USUALLY, THE annual ANZAC (Australian and New Zealand Army Corps) Day dawn service at Jerusalem's Commonwealth War Graves Cemetery on Mount Scopus gets a fairly small attendance, given the hour of day. But this year, the cemetery was packed with people because there was a large Australian delegation that had come for the dedication of the Park of the Australian Soldier in Beersheba. Considering that most of the members of the delegation were veterans of the Australian Defense Forces or relatives of soldiers who had been part of the famous historic charge against the Turks by the Australian Fourth Light Horse Regiment in October, 1917, it was entirely appropriate that if they were already in the country, that they should commemorate ANZAC Day as they would at home. The impressive ceremony was enhanced by Australian Defense Force musician Deborah Cotton, whose beautiful voice rang out across the mountain. Following the conclusion of the official service, a much shorter service, attended inter alia by Australian Ambassador James Larsen and US Ambassador Richard Jones, was held by Rabbi Raymond Apple, former senior rabbi to the Australian Defense Forces.
ALTHOUGH IN past years he attended Mimouna celebrations all over the country, President Shimon Peres this year confined himself to Jerusalem, and attended the festivities conducted by the umbrella body of Sephardi organizations. The event was also attended by Sephardi Chief Rabbi Shlomo Amar, who like the State of Israel, this year celebrates his 60th birthday, and by Jerusalem Mayor Uri Lupolianski. Amar, in blessing both Peres and Lupolianski, wished them to remain alive and in office until the coming of the Messiah. Just to ensure that this was no parallel curse to the blessing, he added quickly "And may the Messiah come speedily in our time."
JERUSALEM-based MediaCentral hosted Yohanan Eshcar, co-principal and founder of Hand-in-Hand Bridge Over the Wadi School in the Arab village of Kafr Kara in the Wadi Ara region. The school was the joint initiative of Jews and Arabs, said Eshcar, but when it came to securing lodging for a Arab-Jewish school, they couldn't find suitable or affordable premises in any Jewish area.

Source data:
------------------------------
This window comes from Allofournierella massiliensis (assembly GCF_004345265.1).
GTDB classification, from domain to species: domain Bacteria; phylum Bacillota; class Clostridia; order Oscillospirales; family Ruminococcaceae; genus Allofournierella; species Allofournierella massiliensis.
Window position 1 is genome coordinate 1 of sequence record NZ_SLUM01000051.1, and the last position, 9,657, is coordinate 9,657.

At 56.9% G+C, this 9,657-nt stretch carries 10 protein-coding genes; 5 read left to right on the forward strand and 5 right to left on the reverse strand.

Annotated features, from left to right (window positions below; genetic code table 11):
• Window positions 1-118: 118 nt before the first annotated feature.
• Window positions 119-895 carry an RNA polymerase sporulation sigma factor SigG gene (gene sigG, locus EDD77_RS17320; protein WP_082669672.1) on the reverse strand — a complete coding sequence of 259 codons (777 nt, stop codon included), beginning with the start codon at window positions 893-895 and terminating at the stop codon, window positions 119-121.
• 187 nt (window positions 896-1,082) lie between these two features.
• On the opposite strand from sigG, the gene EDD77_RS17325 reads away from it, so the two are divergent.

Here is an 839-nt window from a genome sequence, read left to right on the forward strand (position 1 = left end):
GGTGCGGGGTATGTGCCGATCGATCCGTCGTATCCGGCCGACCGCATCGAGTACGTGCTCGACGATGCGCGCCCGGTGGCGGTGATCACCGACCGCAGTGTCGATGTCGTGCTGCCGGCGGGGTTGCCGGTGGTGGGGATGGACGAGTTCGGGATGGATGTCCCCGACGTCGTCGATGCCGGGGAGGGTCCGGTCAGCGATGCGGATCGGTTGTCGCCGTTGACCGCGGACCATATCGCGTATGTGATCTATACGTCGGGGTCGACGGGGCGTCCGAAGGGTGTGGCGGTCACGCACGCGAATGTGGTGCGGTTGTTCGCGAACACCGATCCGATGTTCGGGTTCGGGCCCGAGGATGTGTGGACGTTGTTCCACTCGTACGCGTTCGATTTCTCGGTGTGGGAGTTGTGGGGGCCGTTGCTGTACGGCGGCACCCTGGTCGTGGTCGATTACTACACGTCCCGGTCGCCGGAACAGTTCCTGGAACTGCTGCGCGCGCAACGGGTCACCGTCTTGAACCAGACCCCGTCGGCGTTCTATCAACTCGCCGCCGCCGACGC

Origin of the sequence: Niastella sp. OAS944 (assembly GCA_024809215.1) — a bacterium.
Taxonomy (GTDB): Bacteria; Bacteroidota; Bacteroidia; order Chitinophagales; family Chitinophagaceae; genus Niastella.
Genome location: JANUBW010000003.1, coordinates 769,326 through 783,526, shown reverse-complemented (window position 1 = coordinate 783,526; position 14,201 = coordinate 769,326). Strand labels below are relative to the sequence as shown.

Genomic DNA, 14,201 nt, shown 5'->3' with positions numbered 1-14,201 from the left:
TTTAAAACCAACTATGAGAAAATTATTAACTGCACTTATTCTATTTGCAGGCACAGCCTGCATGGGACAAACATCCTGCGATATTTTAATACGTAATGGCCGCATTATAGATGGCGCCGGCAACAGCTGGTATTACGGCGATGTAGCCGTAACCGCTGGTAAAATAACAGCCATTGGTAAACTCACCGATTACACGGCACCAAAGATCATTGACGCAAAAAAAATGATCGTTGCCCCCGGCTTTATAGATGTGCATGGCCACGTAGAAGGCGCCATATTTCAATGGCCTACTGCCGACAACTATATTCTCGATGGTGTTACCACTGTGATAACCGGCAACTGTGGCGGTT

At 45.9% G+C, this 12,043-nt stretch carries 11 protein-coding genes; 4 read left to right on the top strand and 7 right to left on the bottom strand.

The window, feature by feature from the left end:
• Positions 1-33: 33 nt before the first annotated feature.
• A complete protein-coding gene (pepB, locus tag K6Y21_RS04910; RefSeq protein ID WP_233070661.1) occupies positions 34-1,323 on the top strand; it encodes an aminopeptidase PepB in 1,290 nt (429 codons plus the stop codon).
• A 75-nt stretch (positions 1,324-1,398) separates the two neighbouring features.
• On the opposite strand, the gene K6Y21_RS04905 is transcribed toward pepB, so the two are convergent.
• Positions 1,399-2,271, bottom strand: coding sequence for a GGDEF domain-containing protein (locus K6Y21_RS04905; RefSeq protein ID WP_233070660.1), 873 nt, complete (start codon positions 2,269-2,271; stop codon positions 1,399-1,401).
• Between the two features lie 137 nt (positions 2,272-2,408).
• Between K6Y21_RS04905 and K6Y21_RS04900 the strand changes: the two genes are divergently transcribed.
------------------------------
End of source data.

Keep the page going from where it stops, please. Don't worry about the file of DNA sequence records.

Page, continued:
Finally the mayor of Kafr Kara offered them a school at no charge. It was a little difficult to get Jewish parents to agree to send their children to a school in an Arab village, Eshcar acknowledged, but in the end, when they saw that it was perfectly safe, the number of Jewish students was more or less equivalent to the number of Arab students.
Eshcar and his co-principal Amin Khalaf make sure that the curriculum is properly balanced both in content and language. All subjects are team taught in both Hebrew and Arabic; while one teacher gives the lesson in either Hebrew or Arabic, the other helps students with their individual learning problems, and then takes over the teaching some 20 minutes later, continuing from where the other teacher left off, but not in the same language. In this way, the students absorb both Hebrew and Arabic with equal comprehension and fluency. It doesn't stop at language. Students are also taught to respect each other's culture even though they may disagree with what they learn.
"They learn each other's narratives," said Eshcar. "They don't have to agree with them, but they should know them and they have to respect them."
SIILICON VALLEY'S leading technology bloggers - including Robert Scoble of Fast Company and Scobelizer; Sarah Lacy of BusinessWeek and Yahoo!; Craigslist founder Craig Newmark; JD Lasica, author and CNET Top 100 Media Blogger; Susan Mernit, a former VP at Yahoo!, Netscape and AOL; Cathy Brooks of Seesmic; and consultants Deborah Schultz and Renee Blodgett - were spotted meeting with Israeli counterparts at the Mish-Mish cocktail lounge in Tel Aviv at a party hosted by ISRAEL21c and the Isreality blog.
Also seen milling about: ISRAEL21c staffers Nicky Blackburn, Karin Kloosterman, Benji Lovitt and new team member Rachel Neiman, along with Roi Carthy of TechCrunch, Ami Ben Bassat of Katze, Dan Brown of eJewishPhilanthropy and Ayelet Noff of Blonde 2.0. The US bloggers were in Israel on a tour organized by the Foreign Affairs Ministry and, true to their trade, posted their impressions about Israeli technology and culture on a blog created especially for the trip: travelinggeeks.com.